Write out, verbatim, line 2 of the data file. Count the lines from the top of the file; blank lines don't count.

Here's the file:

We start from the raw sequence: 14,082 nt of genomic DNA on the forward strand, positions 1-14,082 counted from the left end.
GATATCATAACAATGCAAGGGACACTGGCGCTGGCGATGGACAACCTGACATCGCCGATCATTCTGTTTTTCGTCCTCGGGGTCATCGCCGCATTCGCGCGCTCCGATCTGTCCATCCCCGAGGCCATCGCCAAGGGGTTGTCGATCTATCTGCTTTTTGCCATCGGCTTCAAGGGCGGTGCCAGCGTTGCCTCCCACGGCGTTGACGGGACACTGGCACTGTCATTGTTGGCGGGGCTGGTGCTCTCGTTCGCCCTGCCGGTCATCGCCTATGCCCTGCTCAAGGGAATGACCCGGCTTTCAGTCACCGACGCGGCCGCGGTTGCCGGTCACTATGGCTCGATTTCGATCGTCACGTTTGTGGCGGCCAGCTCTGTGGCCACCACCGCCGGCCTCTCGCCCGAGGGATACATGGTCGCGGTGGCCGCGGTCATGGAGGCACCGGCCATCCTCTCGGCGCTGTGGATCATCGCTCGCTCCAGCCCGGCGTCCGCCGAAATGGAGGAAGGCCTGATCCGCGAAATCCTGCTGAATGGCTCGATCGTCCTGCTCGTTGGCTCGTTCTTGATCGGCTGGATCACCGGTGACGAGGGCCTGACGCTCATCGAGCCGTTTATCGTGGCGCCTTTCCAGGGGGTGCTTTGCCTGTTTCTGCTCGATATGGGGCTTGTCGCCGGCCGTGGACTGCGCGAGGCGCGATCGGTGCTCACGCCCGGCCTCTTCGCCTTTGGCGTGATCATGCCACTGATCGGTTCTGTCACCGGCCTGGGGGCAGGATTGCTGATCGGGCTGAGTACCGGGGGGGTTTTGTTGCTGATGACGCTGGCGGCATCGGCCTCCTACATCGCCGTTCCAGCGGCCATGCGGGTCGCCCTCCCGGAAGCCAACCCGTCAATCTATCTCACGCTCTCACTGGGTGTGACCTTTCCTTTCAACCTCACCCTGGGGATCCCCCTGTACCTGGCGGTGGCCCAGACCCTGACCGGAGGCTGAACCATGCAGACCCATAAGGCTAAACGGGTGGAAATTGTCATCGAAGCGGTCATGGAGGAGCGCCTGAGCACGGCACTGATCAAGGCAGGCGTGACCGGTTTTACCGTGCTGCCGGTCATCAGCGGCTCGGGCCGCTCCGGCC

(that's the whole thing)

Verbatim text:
GATATCATAACAATGCAAGGGACACTGGCGCTGGCGATGGACAACCTGACATCGCCGATCATTCTGTTTTTCGTCCTCGGGGTCATCGCCGCATTCGCGCGCTCCGATCTGTCCATCCCCGAGGCCATCGCCAAGGGGTTGTCGATCTATCTGCTTTTTGCCATCGGCTTCAAGGGCGGTGCCAGCGTTGCCTCCCACGGCGTTGACGGGACACTGGCACTGTCATTGTTGGCGGGGCTGGTGCTCTCGTTCGCCCTGCCGGTCATCGCCTATGCCCTGCTCAAGGGAATGACCCGGCTTTCAGTCACCGACGCGGCCGCGGTTGCCGGTCACTATGGCTCGATTTCGATCGTCACGTTTGTGGCGGCCAGCTCTGTGGCCACCACCGCCGGCCTCTCGCCCGAGGGATACATGGTCGCGGTGGCCGCGGTCATGGAGGCACCGGCCATCCTCTCGGCGCTGTGGATCATCGCTCGCTCCAGCCCGGCGTCCGCCGAAATGGAGGAAGGCCTGATCCGCGAAATCCTGCTGAATGGCTCGATCGTCCTGCTCGTTGGCTCGTTCTTGATCGGCTGGATCACCGGTGACGAGGGCCTGACGCTCATCGAGCCGTTTATCGTGGCGCCTTTCCAGGGGGTGCTTTGCCTGTTTCTGCTCGATATGGGGCTTGTCGCCGGCCGTGGACTGCGCGAGGCGCGATCGGTGCTCACGCCCGGCCTCTTCGCCTTTGGCGTGATCATGCCACTGATCGGTTCTGTCACCGGCCTGGGGGCAGGATTGCTGATCGGGCTGAGTACCGGGGGGGTTTTGTTGCTGATGACGCTGGCGGCATCGGCCTCCTACATCGCCGTTCCAGCGGCCATGCGGGTCGCCCTCCCGGAAGCCAACCCGTCAATCTATCTCACGCTCTCACTGGGTGTGACCTTTCCTTTCAACCTCACCCTGGGGATCCCCCTGTACCTGGCGGTGGCCCAGACCCTGACCGGAGGCTGAACCATGCAGACCCATAAGGCTAAACGGGTGGAAATTGTCATCGAAGCGGTCATGGAGGAGCGCCTGAGCACGGCACTGATCAAGGCAGGCGTGACCGGTTTTACCGTGCTGCCGGTCATCAGCGGCTCGGGCCGCTCCGGCC